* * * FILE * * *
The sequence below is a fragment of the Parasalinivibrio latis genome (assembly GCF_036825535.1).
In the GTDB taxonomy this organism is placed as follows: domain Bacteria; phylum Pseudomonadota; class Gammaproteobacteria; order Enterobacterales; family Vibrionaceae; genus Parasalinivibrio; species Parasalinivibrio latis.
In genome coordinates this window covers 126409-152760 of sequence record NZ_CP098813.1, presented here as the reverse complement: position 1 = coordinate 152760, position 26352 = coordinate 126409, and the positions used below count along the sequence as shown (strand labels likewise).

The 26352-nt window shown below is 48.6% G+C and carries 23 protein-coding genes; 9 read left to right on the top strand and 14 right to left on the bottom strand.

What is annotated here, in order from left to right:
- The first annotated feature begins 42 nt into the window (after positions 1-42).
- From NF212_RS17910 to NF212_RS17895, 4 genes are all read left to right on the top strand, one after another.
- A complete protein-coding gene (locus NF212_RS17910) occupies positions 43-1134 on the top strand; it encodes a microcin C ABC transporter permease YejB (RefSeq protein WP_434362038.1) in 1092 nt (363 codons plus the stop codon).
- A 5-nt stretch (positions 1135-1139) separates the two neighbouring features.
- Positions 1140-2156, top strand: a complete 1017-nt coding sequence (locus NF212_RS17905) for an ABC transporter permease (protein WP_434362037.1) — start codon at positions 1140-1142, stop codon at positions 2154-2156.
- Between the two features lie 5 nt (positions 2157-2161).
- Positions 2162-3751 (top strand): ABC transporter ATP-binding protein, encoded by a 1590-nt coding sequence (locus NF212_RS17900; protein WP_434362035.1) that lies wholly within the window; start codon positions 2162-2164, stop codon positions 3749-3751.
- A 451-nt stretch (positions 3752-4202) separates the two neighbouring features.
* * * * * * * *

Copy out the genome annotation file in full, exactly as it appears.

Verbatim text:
The sequence below is a fragment of the Parasalinivibrio latis genome (assembly GCF_036825535.1).
In the GTDB taxonomy this organism is placed as follows: domain Bacteria; phylum Pseudomonadota; class Gammaproteobacteria; order Enterobacterales; family Vibrionaceae; genus Parasalinivibrio; species Parasalinivibrio latis.
In genome coordinates this window covers 126409-152760 of sequence record NZ_CP098813.1, presented here as the reverse complement: position 1 = coordinate 152760, position 26352 = coordinate 126409, and the positions used below count along the sequence as shown (strand labels likewise).

The 26352-nt window shown below is 48.6% G+C and carries 23 protein-coding genes; 9 read left to right on the top strand and 14 right to left on the bottom strand.

What is annotated here, in order from left to right:
- The first annotated feature begins 42 nt into the window (after positions 1-42).
- From NF212_RS17910 to NF212_RS17895, 4 genes are all read left to right on the top strand, one after another.
- A complete protein-coding gene (locus NF212_RS17910) occupies positions 43-1134 on the top strand; it encodes a microcin C ABC transporter permease YejB (RefSeq protein WP_434362038.1) in 1092 nt (363 codons plus the stop codon).
- A 5-nt stretch (positions 1135-1139) separates the two neighbouring features.
- Positions 1140-2156, top strand: a complete 1017-nt coding sequence (locus NF212_RS17905) for an ABC transporter permease (protein WP_434362037.1) — start codon at positions 1140-1142, stop codon at positions 2154-2156.
- Between the two features lie 5 nt (positions 2157-2161).
- Positions 2162-3751 (top strand): ABC transporter ATP-binding protein, encoded by a 1590-nt coding sequence (locus NF212_RS17900; protein WP_434362035.1) that lies wholly within the window; start codon positions 2162-2164, stop codon positions 3749-3751.
- A 451-nt stretch (positions 3752-4202) separates the two neighbouring features.